Emanuel moves to clean up minority contractor program
By Fran Spielman City Hall Reporter email@example.com October 24, 2011 11:54AM
Updated: November 26, 2011 8:08AM
Chicago will carve out construction projects under $3 million for small businesses and give city contractors credit for the minority hiring they do in the private sector, under a mayoral plan unveiled Monday to bolster minority contracting.
Instead of maintaining a legally shaky “Target Market” program that allows minorities and women to compete against each other for the more lucrative role of prime contractor, Mayor Rahm Emanuel plans to launch a “Small Business Initiative” that’s race- and gender-neutral.
Small businesses that cannot compete with the big guys — and all too often, don’t even try — will now have roofing, fencing and other construction work below the $3 million benchmark reserved just for them. That’s likely to total $30 million to $40 million in 2012 alone, officials said.
Inspector General Joe Ferguson has urged Emanuel to immediately halt the “Target Market” program on grounds that it may be considered a quota program, which has been explicitly rejected as unconstitutional by the U.S. Supreme Court.
The second new initiative, known as the “Diversity Credit Program,” is aimed at leveraging the city’s purchasing power to bolster minority contracting in the private sector.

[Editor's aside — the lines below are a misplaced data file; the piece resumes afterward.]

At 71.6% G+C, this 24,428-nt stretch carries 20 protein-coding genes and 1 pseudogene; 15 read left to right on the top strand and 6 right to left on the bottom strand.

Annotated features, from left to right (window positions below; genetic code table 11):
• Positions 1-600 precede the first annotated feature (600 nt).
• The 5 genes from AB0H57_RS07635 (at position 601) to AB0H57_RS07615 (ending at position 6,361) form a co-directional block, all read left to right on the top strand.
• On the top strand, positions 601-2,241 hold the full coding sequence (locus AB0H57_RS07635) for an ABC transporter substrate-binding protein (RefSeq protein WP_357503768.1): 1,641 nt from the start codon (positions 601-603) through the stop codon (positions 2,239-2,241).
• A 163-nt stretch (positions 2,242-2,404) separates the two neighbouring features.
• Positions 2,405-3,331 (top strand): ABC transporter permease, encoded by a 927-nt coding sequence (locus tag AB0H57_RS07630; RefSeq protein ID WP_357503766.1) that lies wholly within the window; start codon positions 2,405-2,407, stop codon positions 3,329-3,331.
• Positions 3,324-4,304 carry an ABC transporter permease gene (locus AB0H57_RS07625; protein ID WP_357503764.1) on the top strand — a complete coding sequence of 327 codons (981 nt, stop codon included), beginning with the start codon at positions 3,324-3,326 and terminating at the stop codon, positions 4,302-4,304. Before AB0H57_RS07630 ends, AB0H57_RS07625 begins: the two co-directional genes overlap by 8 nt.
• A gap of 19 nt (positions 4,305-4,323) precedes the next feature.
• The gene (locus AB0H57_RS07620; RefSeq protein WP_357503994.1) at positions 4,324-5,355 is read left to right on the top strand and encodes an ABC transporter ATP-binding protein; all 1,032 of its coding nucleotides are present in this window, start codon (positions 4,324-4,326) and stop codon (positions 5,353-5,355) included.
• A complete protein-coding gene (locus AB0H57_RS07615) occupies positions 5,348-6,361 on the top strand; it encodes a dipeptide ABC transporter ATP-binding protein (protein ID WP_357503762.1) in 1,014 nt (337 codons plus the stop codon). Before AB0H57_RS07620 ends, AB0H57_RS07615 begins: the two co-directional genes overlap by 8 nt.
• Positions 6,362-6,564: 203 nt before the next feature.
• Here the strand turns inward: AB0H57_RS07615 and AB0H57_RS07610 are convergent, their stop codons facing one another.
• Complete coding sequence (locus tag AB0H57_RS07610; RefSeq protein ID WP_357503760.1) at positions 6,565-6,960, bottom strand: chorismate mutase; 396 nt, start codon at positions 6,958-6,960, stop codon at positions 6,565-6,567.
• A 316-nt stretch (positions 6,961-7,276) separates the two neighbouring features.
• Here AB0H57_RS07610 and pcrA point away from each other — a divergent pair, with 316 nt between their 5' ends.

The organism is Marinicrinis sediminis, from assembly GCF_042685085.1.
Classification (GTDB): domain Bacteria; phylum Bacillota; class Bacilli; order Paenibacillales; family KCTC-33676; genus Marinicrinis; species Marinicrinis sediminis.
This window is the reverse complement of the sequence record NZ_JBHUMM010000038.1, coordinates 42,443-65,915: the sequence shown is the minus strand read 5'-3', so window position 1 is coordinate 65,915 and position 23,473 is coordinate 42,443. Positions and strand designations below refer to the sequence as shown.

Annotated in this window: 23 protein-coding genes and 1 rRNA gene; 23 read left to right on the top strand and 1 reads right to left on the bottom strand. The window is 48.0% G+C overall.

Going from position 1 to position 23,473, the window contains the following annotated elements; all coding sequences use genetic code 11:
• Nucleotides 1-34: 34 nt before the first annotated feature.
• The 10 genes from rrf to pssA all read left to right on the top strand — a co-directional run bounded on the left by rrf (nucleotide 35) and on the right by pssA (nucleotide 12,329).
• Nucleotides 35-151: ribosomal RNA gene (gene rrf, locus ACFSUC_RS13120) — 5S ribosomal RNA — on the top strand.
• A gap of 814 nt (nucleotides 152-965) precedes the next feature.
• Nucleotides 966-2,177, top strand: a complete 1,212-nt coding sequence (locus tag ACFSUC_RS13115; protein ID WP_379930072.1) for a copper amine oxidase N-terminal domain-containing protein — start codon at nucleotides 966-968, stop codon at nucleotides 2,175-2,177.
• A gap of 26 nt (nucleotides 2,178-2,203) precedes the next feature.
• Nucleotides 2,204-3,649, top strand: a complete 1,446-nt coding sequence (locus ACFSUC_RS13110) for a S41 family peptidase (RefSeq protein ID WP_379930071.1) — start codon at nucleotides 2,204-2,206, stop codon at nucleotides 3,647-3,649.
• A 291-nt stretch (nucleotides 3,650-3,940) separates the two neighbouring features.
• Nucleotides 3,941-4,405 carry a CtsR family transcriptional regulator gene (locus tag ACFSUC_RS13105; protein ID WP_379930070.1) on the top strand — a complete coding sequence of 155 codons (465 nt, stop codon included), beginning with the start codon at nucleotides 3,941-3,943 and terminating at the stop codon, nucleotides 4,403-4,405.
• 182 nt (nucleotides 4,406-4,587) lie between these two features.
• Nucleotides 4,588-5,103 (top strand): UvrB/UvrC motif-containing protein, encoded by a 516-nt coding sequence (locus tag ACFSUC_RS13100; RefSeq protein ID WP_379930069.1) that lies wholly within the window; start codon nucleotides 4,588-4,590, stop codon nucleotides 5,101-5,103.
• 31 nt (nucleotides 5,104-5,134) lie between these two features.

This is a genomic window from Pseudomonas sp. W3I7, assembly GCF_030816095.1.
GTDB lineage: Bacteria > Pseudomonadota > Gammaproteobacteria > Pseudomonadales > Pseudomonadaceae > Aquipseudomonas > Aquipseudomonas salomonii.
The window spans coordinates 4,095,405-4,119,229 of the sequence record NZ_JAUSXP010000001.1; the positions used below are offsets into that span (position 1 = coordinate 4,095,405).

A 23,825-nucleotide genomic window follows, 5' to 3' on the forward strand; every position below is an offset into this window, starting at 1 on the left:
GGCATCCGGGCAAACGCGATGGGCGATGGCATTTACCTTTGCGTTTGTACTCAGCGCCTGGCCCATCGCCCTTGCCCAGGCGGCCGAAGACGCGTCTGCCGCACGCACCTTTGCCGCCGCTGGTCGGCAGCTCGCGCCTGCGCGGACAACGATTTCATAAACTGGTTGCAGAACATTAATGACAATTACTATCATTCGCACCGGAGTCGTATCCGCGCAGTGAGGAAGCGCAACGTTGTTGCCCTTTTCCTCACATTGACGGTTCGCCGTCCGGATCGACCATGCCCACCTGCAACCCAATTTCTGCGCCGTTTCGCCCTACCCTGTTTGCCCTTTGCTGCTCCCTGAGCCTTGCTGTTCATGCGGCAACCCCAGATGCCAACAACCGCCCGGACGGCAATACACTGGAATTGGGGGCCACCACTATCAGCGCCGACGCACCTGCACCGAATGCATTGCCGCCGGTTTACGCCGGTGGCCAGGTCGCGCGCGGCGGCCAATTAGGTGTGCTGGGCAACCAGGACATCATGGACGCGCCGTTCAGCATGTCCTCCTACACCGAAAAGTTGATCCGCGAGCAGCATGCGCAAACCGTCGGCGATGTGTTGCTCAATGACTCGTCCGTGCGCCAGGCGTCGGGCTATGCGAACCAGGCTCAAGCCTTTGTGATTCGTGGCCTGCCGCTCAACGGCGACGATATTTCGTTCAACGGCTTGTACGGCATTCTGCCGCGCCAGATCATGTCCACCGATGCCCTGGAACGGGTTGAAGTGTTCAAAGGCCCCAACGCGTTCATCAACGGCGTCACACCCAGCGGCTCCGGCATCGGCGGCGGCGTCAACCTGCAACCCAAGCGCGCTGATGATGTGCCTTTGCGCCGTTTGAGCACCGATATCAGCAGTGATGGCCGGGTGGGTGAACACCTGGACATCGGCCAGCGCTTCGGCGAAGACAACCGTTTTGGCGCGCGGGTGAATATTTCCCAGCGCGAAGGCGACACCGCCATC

For every $3 of private sector money shared with minority and women-owned contractors, a company will get $1 worth of credit when it comes time to bid on subsequent city work with a maximum credit of 5 percent. That 5 percent could turn out to be the difference between being the low bidder or not.
To qualify for credits, company attorneys and accountants will be required to sign sworn affidavits verifying minority contracting and open their books to periodic audits.
“What I love about this approach is the innovation of making sure that, when they’re not working on city [contracts] doesn’t mean you lose the importance of working with minority and women-owned businesses. It’s not like, ‘OK. Poof. I’m done with city work. I don’t have to do this anymore,’ ” Emanuel said.